Friday, April 15, 2005


The Amityville Horror, that is.

Yes, the eagerly-awaited (hah!) remake of 1979’s movie about a haunted house on Long Island has opened. Oy.

The reviews are trickling in, and what I’ve seen so far isn’t very encouraging. But that’s OK - I have no plans to see this stupid Crap-Fest anyway.

I have a problem with Hollywood doing remakes of perfectly good movies - remakes that are invariably inferior. Can anyone say “King Kong”? (OK, I’m curious about Peter Jackson’s upcoming version, but I don’t expect it to be superior to the 1932 original. Different, maybe.)

How ’bout “Rollerball”? Now, there’s a movie that was screaming to be remade, innit? The 1974 original was not great science fiction, but not a bad little movie. Oddly prescient in some ways, too. The Naming Rights Mania of the last decade has resulted in a lot of sports venue names that would be perfectly at home in the World o’ Rollerball. But did we need a new one - with Chris Klein, yet?

Yep - when Hollywood remakes good movies, it’s bad enough. But when Hollywood remakes crappy movies, look out.

I’ll let y’all in on a little secret.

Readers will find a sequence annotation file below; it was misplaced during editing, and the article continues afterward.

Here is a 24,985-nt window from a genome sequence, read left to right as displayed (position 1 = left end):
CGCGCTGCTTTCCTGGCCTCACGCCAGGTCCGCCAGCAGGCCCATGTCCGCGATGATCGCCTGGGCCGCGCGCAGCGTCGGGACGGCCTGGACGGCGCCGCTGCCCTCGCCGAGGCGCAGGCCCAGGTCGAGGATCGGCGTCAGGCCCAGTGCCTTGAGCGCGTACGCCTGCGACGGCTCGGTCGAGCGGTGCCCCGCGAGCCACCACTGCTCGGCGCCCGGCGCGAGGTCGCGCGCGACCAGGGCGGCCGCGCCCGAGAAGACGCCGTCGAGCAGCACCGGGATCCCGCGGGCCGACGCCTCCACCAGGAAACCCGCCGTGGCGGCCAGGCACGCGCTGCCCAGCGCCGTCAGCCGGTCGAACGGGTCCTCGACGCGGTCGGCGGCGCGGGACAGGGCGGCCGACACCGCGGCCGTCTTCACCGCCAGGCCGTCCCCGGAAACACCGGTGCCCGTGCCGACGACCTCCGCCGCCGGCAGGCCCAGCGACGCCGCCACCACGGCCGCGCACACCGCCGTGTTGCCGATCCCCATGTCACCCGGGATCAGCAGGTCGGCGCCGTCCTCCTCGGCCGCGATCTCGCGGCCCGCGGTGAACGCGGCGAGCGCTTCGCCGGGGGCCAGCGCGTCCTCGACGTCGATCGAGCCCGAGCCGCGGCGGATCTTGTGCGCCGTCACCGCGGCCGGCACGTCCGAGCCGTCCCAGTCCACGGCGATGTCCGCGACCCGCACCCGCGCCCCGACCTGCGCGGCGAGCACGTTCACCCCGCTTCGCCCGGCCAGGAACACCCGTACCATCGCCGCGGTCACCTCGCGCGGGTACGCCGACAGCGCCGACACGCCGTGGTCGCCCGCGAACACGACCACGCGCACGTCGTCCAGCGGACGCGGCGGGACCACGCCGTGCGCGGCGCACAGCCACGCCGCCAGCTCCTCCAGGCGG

It’s all bullshit.

Yes, the Amityville Horror is based - very loosely - on a true story. The Lutz family did move into that house, a house whose previous owners, the DeFeos, had been murdered by their deranged son Ron. And the Lutzes subsequently moved out in a big hurry...and then had their “story” written up in a book by a Newsday reporter. But the Lutzes were marginally capable of affording that house, and my mother contended at the time that they had scraped up just enough money to buy it with the prior intention of concocting a “haunting” story...then got out after a reasonable amount of time living there. Of course, they eventually ended up making some fine coin from their adventure.

Mom was pretty familiar with the story, and with the house itself. We lived one town over from Amityville - just about two miles from the Infamous Dwelling as the crow flies. And she was friendly with the people who bought the house from the Lutzes. She used to spend a lot of time playing bridge in that house. It’s no surprise that she had a different perspective on the story.

Too bad she’s no longer around to tell us her take on the old Horror House. Bwah-hah-hah-hah!

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